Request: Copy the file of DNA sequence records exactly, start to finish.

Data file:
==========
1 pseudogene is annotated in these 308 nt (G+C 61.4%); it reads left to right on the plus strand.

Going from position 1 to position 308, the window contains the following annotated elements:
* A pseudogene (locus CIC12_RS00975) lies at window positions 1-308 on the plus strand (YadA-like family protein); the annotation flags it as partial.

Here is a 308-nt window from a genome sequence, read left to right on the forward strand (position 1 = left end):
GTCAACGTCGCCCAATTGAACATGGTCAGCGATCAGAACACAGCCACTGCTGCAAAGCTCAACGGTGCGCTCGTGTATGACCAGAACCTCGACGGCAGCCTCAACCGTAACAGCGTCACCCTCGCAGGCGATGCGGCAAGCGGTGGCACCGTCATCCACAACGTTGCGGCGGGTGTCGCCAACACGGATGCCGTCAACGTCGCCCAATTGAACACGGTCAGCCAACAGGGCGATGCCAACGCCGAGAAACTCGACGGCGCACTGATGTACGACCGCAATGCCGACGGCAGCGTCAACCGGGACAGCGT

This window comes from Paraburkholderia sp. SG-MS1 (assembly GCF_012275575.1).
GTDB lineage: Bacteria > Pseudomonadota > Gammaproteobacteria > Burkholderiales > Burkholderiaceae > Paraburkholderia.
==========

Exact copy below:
1 pseudogene is annotated in these 308 nt (G+C 61.4%); it reads left to right on the plus strand.

Going from position 1 to position 308, the window contains the following annotated elements:
* A pseudogene (locus CIC12_RS00975) lies at window positions 1-308 on the plus strand (YadA-like family protein); the annotation flags it as partial.

Here is a 308-nt window from a genome sequence, read left to right on the forward strand (position 1 = left end):
GTCAACGTCGCCCAATTGAACATGGTCAGCGATCAGAACACAGCCACTGCTGCAAAGCTCAACGGTGCGCTCGTGTATGACCAGAACCTCGACGGCAGCCTCAACCGTAACAGCGTCACCCTCGCAGGCGATGCGGCAAGCGGTGGCACCGTCATCCACAACGTTGCGGCGGGTGTCGCCAACACGGATGCCGTCAACGTCGCCCAATTGAACACGGTCAGCCAACAGGGCGATGCCAACGCCGAGAAACTCGACGGCGCACTGATGTACGACCGCAATGCCGACGGCAGCGTCAACCGGGACAGCGT

This window comes from Paraburkholderia sp. SG-MS1 (assembly GCF_012275575.1).
GTDB lineage: Bacteria > Pseudomonadota > Gammaproteobacteria > Burkholderiales > Burkholderiaceae > Paraburkholderia.